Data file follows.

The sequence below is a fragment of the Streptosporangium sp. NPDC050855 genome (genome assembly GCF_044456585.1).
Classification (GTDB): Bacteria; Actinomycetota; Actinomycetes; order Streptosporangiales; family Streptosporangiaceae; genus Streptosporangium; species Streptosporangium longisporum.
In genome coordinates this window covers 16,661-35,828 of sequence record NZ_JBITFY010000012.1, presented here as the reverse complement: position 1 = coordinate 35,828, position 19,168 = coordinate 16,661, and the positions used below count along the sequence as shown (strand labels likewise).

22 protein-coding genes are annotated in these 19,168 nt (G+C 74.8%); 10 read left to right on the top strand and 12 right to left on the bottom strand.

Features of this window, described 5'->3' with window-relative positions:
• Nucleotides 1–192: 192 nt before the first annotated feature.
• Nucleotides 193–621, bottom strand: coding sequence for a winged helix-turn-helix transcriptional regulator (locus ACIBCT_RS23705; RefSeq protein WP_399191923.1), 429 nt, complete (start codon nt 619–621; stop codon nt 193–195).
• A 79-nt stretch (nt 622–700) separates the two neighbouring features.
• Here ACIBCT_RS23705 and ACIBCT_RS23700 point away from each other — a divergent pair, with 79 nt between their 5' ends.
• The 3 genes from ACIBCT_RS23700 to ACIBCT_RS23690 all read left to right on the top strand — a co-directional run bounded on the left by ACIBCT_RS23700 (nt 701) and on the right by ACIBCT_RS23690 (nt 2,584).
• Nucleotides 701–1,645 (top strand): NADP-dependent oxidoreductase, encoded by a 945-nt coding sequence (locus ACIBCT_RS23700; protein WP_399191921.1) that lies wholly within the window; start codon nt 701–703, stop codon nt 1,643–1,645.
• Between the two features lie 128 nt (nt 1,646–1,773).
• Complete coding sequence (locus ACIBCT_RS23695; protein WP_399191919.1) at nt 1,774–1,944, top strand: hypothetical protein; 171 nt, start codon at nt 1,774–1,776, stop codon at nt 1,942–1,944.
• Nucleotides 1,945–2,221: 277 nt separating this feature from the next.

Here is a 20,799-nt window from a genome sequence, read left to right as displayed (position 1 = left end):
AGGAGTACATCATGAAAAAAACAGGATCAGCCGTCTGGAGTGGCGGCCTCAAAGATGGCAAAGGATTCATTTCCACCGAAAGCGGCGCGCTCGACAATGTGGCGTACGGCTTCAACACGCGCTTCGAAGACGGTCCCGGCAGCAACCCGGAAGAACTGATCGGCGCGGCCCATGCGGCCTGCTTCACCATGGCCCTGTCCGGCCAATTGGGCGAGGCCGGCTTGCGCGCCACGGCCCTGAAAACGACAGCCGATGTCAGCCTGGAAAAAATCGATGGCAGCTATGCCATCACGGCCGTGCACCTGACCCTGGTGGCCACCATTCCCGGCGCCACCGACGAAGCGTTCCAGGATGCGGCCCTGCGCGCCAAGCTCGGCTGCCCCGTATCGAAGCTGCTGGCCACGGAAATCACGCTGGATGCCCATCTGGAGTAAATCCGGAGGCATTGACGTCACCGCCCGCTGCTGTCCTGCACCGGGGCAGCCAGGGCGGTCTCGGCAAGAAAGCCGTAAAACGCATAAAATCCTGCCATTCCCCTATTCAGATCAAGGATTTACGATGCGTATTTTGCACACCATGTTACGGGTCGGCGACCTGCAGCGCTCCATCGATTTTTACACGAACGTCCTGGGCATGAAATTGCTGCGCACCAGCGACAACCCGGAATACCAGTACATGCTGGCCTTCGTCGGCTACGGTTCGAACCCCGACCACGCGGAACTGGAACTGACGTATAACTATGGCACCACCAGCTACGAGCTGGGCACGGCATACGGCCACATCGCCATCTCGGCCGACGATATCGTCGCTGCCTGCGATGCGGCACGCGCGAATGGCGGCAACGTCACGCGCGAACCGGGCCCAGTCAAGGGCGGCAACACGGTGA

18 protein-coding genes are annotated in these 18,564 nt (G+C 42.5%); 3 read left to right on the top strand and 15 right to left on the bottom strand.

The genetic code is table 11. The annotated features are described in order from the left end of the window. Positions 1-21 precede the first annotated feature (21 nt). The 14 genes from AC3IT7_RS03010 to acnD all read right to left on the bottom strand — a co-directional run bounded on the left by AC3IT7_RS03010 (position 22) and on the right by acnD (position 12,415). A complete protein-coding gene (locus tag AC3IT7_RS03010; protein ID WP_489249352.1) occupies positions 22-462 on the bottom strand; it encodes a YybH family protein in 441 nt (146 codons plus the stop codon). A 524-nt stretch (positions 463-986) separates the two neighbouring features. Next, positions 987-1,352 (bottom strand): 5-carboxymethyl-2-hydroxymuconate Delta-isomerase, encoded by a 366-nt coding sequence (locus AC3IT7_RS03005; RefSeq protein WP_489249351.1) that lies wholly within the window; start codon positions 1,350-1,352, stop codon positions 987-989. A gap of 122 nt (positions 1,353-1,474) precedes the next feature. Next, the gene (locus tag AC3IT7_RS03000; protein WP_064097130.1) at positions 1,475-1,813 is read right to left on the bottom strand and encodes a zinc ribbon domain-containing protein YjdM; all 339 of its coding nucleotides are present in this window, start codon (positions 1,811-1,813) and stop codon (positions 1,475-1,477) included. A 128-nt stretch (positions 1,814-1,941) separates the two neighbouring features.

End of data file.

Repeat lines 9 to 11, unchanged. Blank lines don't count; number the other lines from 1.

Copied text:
• Here ACIBCT_RS23705 and ACIBCT_RS23700 point away from each other — a divergent pair, with 79 nt between their 5' ends.
• The 3 genes from ACIBCT_RS23700 to ACIBCT_RS23690 all read left to right on the top strand — a co-directional run bounded on the left by ACIBCT_RS23700 (nt 701) and on the right by ACIBCT_RS23690 (nt 2,584).
• Nucleotides 701–1,645 (top strand): NADP-dependent oxidoreductase, encoded by a 945-nt coding sequence (locus ACIBCT_RS23700; protein WP_399191921.1) that lies wholly within the window; start codon nt 701–703, stop codon nt 1,643–1,645.